Eight years after the passage of the Telecommunications Act of1996, the contentious debate over telecom and broadband regulatorypolicy continues to rage. The same issues that animated policydiscussions prior to the act's passage continue to dominate today'sendless stream of regulatory proceedings and court battles.Opponents still debate the best way to ensure the development of amore competitive marketplace, improve service quality, and increaseoverall investment and innovation. But in the end, despite thecomplexity of the issues involved, the debate over telecom policyreally comes down to a simple question: Do you trust free marketsor government mandates to get this job done?
Surprisingly, recent editorials or letters penned byconservatives Jim Glassman of the American Enterprise Institute;grassroots activist Grover Norquist, president of Americans for TaxReform; and constitutional scholar Bruce Fein, have suggested thatmandates, not markets, are the solution. In their work, theseconservatives-who are typically tireless champions of free marketsand less government-seem to be singing a very different tune whenit comes to telecom and broadband regulation.
Sharing = Competing? For example, in numerouseditorials Glassman and Fein suggest that telecom "competition" candevelop only through the vigorous application ofinfrastructure-sharing rules and government-set price controls forthe networks owned by incumbent telcos. Of course, they don't stateit in those terms; rather, they argue that by requiring the BabyBells to share unbundled network elements (UNEs) with competitivelocal exchange carriers (CLECs), lawmakers are helping "incubatecompetition" and allowing CLECs to "compete on a level playingfield," in Fein's words. Likewise, Glassman argues that the FCC's UNE-P strategy-whichrequired incumbents to unbundle all their various network elementsand then recombine them into a single platform and wholesale themto CLECs at a generous discount-has been "a critical ingredient inthe plan for deregulation laid out . . . in the TelecommunicationsAct of 1996 [and] is bringing Americans lower prices and betterservice."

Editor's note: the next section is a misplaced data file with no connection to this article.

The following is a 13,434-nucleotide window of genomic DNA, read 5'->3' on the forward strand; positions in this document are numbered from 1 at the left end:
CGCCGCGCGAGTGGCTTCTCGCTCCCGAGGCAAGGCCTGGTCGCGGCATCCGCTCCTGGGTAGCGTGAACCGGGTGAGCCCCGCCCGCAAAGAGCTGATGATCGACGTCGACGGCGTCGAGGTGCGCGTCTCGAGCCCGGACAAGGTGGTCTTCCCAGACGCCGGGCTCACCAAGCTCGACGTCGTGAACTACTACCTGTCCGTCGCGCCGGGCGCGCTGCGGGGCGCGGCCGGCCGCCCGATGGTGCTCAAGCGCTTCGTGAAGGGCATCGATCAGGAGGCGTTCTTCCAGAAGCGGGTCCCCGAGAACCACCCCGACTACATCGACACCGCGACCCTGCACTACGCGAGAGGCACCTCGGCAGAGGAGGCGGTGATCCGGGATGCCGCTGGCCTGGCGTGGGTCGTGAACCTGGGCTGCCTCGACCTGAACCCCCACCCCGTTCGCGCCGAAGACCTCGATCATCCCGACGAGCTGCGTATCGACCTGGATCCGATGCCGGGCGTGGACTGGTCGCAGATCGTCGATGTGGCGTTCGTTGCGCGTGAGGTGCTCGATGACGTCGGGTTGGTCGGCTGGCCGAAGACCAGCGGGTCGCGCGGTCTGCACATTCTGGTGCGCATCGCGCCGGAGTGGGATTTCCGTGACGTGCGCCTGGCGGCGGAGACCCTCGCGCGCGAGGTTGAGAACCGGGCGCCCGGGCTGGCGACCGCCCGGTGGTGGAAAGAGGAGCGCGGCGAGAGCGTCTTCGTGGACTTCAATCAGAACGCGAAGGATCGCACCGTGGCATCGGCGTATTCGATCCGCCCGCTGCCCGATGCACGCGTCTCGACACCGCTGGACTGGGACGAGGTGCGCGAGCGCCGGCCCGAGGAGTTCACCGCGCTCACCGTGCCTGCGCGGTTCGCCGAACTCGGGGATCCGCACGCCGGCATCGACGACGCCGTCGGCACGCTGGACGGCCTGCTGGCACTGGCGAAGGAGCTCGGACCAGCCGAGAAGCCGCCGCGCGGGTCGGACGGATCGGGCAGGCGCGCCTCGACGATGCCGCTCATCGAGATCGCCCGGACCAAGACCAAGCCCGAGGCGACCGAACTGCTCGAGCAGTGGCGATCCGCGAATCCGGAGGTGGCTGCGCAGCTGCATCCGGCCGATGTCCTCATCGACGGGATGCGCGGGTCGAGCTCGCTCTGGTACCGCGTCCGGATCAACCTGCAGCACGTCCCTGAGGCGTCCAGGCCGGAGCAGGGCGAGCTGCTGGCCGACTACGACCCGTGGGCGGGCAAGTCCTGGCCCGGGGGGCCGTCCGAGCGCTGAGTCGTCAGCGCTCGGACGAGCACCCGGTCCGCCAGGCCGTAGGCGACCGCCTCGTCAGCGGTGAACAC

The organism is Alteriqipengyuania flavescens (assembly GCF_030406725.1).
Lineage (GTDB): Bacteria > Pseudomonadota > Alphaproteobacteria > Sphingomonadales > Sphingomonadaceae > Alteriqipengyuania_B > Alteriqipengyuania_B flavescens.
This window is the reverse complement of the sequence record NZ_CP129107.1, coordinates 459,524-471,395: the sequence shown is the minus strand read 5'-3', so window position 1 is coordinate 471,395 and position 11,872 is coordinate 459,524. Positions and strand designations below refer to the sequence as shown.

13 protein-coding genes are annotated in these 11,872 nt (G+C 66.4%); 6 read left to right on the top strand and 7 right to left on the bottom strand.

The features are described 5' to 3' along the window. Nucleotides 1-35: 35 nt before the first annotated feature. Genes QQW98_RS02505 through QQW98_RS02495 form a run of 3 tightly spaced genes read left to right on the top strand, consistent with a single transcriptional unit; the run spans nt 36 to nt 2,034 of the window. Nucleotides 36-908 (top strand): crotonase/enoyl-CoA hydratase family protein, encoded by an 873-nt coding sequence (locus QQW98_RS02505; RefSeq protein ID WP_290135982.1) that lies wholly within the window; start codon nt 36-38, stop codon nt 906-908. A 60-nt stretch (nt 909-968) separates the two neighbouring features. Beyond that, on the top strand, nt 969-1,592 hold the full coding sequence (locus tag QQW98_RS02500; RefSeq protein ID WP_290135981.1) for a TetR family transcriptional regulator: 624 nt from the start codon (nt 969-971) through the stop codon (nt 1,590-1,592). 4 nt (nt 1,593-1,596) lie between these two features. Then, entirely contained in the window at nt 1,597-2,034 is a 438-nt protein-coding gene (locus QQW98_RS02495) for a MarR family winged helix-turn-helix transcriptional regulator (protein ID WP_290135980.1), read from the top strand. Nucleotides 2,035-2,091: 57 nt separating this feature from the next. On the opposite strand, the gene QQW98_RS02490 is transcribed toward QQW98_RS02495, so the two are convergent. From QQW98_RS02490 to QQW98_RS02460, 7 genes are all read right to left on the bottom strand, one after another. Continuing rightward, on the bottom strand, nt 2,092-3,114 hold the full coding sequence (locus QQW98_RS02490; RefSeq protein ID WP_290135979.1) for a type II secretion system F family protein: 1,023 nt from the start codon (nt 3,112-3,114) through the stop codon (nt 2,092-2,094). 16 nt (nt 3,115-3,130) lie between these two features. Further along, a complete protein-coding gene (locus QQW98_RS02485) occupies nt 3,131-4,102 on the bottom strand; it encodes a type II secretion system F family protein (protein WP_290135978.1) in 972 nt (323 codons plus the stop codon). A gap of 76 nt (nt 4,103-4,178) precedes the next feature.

This is a curious theory of "deregulation." Deregulation usuallymeans the removal of rules that encumber an industry and consumers,not the imposition of new regulatory regimes such as UNE-P and the FCC's TELRIC pricing methodology. And these newinfrastructure-sharing rules have done little to bring about anytrue, facilities-based competition. While forced sharing rules didencourage new "rivals" to enter the market and begin resellingtelecom access over the lines owned by incumbent firms, suchsynthetic competition was never sustainable. Indeed, thisregulatory house of cards came crashing down recently as the markettanked and even the most generous infrastructure-sharing rulescouldn't save firms that hadn't deployed their own facilities.Proponents of UNE-P such as Glassman and Fein seem to convenientlyignore what former AT&T chairman Michael Armstrong eloquentlynoted in 1998: "No company will invest billions of dollars tobecome a facilities-based broadband service provider if competitorswho have not invested a penny of capital nor taken an ounce of riskcan come along and get a free ride on the investments and risks ofothers." Armstrong's comments dealt with forced access to cablenetworks, but that's really what the UNE-P regime is all about too:privatizing the risks and socializing the rewards.
Demonizing the Baby Bells. Another major themeof Glassman and Fein's work is that the Baby Bells are the greedyoffspring of the old Ma Bell monopoly and must atone for its sins.Forced access regulation, therefore, serves as a sort ofreparations policy to rectify previous wrongs. As Fein argues: "[The] Baby Bell monopolies were notearned by skill, foresight, and industry. Instead, they were thegifts of government bequeathed through decrees that prohibitedcompetitors until the 1996 Act."